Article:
The novel deals with a period a dozen years after the events of "On the Road"--the early post World War II America, where Jack Kerouac had finished his studies at Columbia and the New School for Social Research in New York City, ended one marriage, written a novel, "The Town and the City" (1950), that was not widely received and not in his true "voice" as a writer. He had met a group of literary friends (including the "beat" poet Alan Ginsburg and the eccentric, iconoclastic writer, William Burroughs) that would form the core of his peer friendships. He had also been heavily influenced by the vibrant outlaw, hobo, womanizing free spirit and hard-as-nails railroad worker, Neal Cassady, known as Dean Moriarty in "On the Road" and as "Pomeroy" in "Big Sur" . Below, an interview with the actor John Marc-Barr:
It was this relationship more than with any author or professor that fueled Kerouac's liberation from copying the style of Hemingway or Thomas Wolfe and toward a more revolutionary writing known as "spontaneous prose". America itself of course was an influence as well, the people Kerouac met as he hitchhiked and drove across the USA back and forth--tramps, cops, drug addicts, barkeeps, cotton pickrs, spiritual seekers, roving reprobates, hustlers, jazz cats and women looking for a man to both love for his exuberance and energy and tame for herself. He opens himself to experiences only he could translate into words with as much verve. There is a sense of desperate grasping for all "the mad ones" still plying the concrete and steel trails of the giant frontier nation before it sinks under the weight of its own material success. Further dimensions were fueled by his explorations into Buddhism and those then-unique "Bebop" jazz--he and other white hipsters hooked into. The African/American jazz clubs with sometimes anonymous sax and trumpet players exploring intimate recesses that their brethren in New Orleans decades earlier had pointed towards--it was all coming to a new experience in music from San Francisco to Chicago and New York and all points between. .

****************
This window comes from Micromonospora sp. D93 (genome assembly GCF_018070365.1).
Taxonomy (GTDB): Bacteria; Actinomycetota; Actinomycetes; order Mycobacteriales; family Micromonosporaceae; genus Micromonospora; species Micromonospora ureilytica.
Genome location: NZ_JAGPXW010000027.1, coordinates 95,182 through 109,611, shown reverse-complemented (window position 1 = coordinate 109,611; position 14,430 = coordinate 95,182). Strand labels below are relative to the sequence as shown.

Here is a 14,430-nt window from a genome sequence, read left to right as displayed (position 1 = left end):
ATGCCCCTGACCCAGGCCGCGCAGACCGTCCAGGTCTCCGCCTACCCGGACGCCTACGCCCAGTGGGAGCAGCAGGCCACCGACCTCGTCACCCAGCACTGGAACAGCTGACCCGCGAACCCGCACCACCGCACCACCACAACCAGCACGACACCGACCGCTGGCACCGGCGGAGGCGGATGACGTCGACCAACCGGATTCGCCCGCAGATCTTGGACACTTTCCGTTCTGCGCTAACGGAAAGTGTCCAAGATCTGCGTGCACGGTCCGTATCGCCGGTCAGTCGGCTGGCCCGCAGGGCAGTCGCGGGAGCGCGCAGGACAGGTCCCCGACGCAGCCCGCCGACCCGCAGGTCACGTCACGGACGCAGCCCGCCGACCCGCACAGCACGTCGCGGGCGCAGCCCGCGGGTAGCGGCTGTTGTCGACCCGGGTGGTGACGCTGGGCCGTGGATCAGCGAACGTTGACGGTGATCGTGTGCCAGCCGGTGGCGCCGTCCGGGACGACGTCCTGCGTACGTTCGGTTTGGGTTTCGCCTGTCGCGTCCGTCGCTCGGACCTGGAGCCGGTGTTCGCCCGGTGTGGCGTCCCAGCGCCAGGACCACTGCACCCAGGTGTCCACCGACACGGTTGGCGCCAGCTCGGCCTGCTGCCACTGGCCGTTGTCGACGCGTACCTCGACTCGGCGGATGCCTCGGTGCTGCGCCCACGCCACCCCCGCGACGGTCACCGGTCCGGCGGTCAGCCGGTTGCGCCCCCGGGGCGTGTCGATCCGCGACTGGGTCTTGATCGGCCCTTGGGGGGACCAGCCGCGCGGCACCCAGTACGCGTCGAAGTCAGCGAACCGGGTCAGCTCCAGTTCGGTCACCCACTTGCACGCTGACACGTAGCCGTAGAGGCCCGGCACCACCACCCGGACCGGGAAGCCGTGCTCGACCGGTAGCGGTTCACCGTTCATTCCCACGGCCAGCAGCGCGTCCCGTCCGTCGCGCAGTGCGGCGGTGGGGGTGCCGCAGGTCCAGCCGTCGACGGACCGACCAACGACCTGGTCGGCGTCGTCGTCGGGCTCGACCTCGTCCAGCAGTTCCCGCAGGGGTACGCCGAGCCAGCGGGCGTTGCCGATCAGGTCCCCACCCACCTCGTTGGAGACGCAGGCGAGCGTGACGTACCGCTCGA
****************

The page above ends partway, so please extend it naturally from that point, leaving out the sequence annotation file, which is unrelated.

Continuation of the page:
I haven't had a chance to see this film but from the reviews and the smart people who seem to be in and behind the camera I have some hope that this will be a film that may do justice to one of America's most influential authors.